Palestinian judoka Abu Rmeileh makes Games history (AFP) AGENCE FRANCE PRESSE) By Shatha Yaish 06/21/12)
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In the tiny locker room of a small sports club in east Jerusalem,
Maher Abu Rmeileh carefully ties the black belt around his blue judo
gi before beginning an intense training session ahead of the 2012
Participating in this year´s Olympic Games, which start in London
next month, is a double honour for Abu Rmeileh, who last month became
the first-ever Palestinian to qualify to compete in the world
Although Palestinian athletes have participated in the Games before
now, it had -- prior to Abu Rmeileh -- been by virtue of an honorary
invitation traditionally extended by the Olympic Committee to
countries which fail to reach qualifying standards.
"I feel great," he smiles. "I am very happy to be the first
Palestinian to qualify for the Olympics. I have achieved something
great -- I got the 20 points needed."
Fighters compete in events based on their weight and Abu Rmeileh, who
comes from the Old City of Jerusalem, will be in the 73kg (160
With the start of the Games just five weeks away, Abu Rmeileh is
training twice a week at his home club in annexed east Jerusalem,
which doubles as a wedding hall during the nights.
Half of the small, whitewashed hall of the Jerusalem Crescent Club is
covered with coloured mats. A few shelves high on the wall display
the silverware won in various competitions.
The other half of the room is stacked with dining chairs.
Abu Rmeileh spends most of his time sparring with five other judokas.
He is one of the oldest in the group, and also a teacher.
He spends two hours every day running, swimming and training at the
gym of the local YMCA in east Jerusalem, and another two hours of
judo later in the evening.
For this 28-year-old athlete, the historic trip to London comes after
more than 20 years of training, which began when he was a small child
accompanying his father, who was a judoka himself, to his training.
"I became attached to this sport with its fighting spirit and the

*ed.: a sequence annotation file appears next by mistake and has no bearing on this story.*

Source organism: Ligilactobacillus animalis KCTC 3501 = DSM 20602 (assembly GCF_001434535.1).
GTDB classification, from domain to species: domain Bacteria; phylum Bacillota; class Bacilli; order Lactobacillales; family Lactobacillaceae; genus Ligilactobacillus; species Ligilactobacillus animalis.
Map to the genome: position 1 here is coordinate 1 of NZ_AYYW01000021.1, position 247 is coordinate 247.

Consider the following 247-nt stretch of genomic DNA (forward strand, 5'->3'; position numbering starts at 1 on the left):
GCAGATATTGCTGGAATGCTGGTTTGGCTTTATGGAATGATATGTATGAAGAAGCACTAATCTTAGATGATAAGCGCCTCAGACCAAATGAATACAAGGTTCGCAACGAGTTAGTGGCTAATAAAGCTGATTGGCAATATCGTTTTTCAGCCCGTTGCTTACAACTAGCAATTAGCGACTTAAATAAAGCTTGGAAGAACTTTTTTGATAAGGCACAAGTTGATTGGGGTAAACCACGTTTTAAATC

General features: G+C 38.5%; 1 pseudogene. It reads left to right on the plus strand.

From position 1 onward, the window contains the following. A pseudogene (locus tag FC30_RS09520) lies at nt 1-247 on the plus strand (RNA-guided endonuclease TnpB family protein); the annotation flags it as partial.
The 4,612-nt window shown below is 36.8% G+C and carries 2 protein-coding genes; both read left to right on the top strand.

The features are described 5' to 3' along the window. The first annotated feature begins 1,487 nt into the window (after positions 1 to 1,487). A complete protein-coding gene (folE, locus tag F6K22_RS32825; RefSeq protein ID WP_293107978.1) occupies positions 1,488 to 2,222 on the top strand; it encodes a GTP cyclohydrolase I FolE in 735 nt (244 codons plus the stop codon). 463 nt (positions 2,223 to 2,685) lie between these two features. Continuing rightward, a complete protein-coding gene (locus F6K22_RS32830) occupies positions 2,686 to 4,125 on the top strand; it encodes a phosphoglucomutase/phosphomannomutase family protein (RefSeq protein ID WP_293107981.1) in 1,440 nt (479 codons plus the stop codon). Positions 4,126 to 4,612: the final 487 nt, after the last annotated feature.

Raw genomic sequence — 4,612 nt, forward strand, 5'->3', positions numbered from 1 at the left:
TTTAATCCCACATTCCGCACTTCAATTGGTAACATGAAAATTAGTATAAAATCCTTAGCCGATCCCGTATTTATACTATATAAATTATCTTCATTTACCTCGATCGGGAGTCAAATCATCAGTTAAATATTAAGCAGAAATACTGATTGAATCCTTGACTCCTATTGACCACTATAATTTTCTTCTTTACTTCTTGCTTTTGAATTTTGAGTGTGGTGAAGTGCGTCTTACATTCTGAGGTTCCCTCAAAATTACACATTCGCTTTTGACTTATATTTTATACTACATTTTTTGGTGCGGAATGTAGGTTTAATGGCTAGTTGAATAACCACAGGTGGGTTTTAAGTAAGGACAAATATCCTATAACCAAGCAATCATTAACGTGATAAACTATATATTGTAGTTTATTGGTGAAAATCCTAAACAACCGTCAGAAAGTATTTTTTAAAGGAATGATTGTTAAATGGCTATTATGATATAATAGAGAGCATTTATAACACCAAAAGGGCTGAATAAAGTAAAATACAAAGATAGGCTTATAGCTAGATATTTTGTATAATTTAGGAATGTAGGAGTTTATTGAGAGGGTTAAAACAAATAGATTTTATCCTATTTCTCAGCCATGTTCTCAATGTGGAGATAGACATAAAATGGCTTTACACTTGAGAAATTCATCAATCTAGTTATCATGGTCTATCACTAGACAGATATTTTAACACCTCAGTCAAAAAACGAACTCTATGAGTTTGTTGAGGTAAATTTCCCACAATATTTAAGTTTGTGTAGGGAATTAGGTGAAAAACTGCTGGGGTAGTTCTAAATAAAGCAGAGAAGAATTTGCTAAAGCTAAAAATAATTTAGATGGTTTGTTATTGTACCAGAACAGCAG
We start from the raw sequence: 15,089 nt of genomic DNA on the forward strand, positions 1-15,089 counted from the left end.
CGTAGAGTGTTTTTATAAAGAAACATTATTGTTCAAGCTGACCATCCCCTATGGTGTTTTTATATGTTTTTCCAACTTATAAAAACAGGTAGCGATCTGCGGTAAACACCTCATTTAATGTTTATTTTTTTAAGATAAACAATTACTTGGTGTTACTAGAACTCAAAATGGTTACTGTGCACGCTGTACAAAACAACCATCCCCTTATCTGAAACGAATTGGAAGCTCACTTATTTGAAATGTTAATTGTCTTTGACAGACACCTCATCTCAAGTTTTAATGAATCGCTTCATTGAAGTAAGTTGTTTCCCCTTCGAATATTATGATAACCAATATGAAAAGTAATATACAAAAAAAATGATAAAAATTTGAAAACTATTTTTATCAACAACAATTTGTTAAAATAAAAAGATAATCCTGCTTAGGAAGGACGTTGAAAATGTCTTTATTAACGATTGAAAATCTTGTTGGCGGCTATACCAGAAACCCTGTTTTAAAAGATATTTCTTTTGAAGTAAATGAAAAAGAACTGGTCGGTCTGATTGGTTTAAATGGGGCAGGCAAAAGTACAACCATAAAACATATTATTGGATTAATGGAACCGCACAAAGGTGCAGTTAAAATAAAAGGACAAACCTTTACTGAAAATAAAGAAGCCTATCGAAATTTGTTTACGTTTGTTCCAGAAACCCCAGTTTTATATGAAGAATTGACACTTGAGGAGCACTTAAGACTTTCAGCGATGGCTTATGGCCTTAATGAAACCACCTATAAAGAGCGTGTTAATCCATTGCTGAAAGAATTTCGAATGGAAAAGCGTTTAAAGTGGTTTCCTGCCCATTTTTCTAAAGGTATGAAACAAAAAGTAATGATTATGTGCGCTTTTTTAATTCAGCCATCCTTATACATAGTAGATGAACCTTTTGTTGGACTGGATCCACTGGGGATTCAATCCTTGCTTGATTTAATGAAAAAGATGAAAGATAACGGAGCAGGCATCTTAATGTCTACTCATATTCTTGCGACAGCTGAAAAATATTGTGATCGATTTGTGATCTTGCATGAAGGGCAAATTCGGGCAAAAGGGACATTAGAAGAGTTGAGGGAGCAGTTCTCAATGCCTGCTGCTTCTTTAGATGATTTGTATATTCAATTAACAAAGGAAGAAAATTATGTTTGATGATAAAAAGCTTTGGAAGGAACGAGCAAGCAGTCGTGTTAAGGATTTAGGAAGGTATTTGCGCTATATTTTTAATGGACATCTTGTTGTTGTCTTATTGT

discipline it enforces," he says.
Qualifying for the London Games is evidence to Abu Rmeileh that
dreams come true.
"I always thought reaching the Olympics was an impossible dream. But
now, after qualifying, ´impossible´ means nothing," he said.
"I will try my best with all the strength I have to go and win
something. I am not going for the honour but to win in the name of
It is also a dream come true for his coach, Iyad Halabi.
"The Olympics is a big dream for everyone and it is the chance of a
lifetime," he says.
Hani al-Halabi, who heads the Palestinian Olympic squad, holds high
hopes for Abu Rmeileh.
"The fact that a Palestinian qualified to go to London is a great
achievement for Palestinian sport," he says.
"He deserved to qualify," he told AFP. "He already had some good
results that helped him qualify, especially in the last tournament he
went to in Japan."
The young judoka´s success should serve as an example to other
parents, he says.
"We need parents to encourage their children to get involved in
sports, especially judo, and to build a generation that is able to
represent Palestine in international competitions."
And his long-term hope is that once the Palestinians achieve their
long-awaited state, they will be able to bring in professionals from
overseas to help train their athletes.
"I hope we´ll have a free Palestinian state like any other country so
we can bring coaches and specialists from abroad to achieve more in
sports," he says.
In total, five Palestinians will be representing their country at the
The other four are Bahaa al-Farra, a 400-metre runner from Gaza,
Wurud Sawalha, an 800m runner from Nablus, Sabine Hazbun, a swimmer
from Bethlehem, who specialises in the 50m butterfly and 50m
freestyle, and Ahmed Jibril, who lives in Egypt and competes in the
Despite Abu Rmeileh´s huge success, none of family -- which has a
shop selling scarves near Damascus Gate -- will be able to be with
him when he competes in London.
"No-one in my family will be able to come and see me because it was a
late qualification," he told AFP. "And it will take place during
Ramadan during high season for our shop in the Old City."
But even from distant Jerusalem, Abu Rmeileh will no doubt feel the
influence of his father when setting foot on the Olympian judo mats
"My dad told me he cannot express his pride enough," Abu Rmeileh
says. "He says I am living his dream." (Copyright © 2012 Agence
France Presse. 06/21/12)
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